photo courtesy of Ron Croci
In Hawaii, the longest boards, known locally as Olo boards, were reserved for royalty. The shorter alaia were ridden by non-royals. Olo boards ranged from twelve to eighteen feet or more, and were crafted for smooth, easy rides, but this was at the sacrifice of maneuverability. Additionally, it took multiple people just to carry the board into the water. The shorter, plebeian alaia became the driving force behind the art of surfing as they were more maneuverable, easier to make, and rarely required more than one person to transport them. However, the sport was all but wiped out on the islands by Captain James Cook upon colonization. Surf-bathing was considered lewd and lascivious, and was therefore not conducive to the so-called civilizing project.
Fortunately, the sport underwent a resurgence around the turn of the 20th century, thanks to its preservation by a small number of natives. That resurgence, along with the cultural exploitation of imperialism, transported modern surfing from the Pacific islands to the rest of the world. With the globalization of the sport (and the technological thrust of post-war industry) boards became shorter, lighter, and faster.
In this way, a new sort of stratification developed: a stratification divided ostensibly by skill. From 1960 to 1980, boards transformed from hulking wooden ships to sleek, space-aged poly-urethane cruise-missiles. Anyone riding a long board post-1975 was a kook ( i.e. dweeb, dork, loser, shoobie—take your pick).
But even this began to change in the 1990’s. The hyper-competitive nature of the 80’s and 90’s led to an era of introspection, and once again, the sport changed. Long boarding was no longer passé. Surfers explored it as an art form unto itself. Now, long boarding competitions are held all over the world, sometimes alongside short board competitions. But cultures tend to replace points of contention with new prejudices, and surfers have for the last decade taken aim at the latest trend: paddle boarding.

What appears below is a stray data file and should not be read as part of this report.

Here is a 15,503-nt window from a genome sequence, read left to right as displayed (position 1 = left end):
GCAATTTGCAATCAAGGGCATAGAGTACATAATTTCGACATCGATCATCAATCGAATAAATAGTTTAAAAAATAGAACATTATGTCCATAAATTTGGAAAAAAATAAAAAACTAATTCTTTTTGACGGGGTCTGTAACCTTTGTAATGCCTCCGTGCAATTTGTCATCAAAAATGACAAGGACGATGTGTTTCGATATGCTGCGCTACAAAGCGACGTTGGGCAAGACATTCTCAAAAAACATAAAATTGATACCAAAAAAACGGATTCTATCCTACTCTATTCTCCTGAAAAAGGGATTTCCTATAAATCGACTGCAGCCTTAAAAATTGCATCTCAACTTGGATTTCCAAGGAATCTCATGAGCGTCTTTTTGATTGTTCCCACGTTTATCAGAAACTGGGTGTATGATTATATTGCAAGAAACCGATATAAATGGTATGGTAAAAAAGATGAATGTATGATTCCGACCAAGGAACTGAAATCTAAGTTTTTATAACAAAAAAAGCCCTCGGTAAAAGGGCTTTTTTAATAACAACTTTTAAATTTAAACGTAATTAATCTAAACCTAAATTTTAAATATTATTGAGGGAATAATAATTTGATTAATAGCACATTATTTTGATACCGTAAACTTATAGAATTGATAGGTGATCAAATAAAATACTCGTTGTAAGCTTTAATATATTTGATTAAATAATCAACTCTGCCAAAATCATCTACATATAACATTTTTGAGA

A paddle board is a hulking thing, with a minimum length of nine feet, extending out to twelve to thirteen feet, typically wider and thicker than a surfboard. This is all meant to provide the stability to stand on the object while it floats in relatively stable waters. Like the boards ridden by Hawaiian royalty, a paddle board sacrifices maneuverability and convenience for comfort. While it’s true of some longboards, paddle boards almost dictate the use of a vehicle to move them around. Once they are in the water, the rider stands and paddles out to sea, easily getting over any moderate surf without resorting to duck-diving (where a surfer pushes his board and himself beneath the water to avoid a breaking wave). Many surfers consider the ease with which a paddle boarder gets into and beyond the line-up, and with which he or she subsequently positions and inserts him or her self into the wave (in some cases completely disregarding the other surfers in the water) as an unfair advantage. There is an additional sense of Us V. Them that arises from the economic disparity between the cost of a typical surfboard (which is by no means cheap) and that of a paddle board; a difference between a surfer’s $300 and a paddle boarder’s minimum $700. Of course, prices vary, and both can reach into the tens of thousands, but what is important here is perception. And it seems that at the moment, the perceived gap between paddle boarding and surfing is synonymous with that of the Hawaiian royals to their subjects.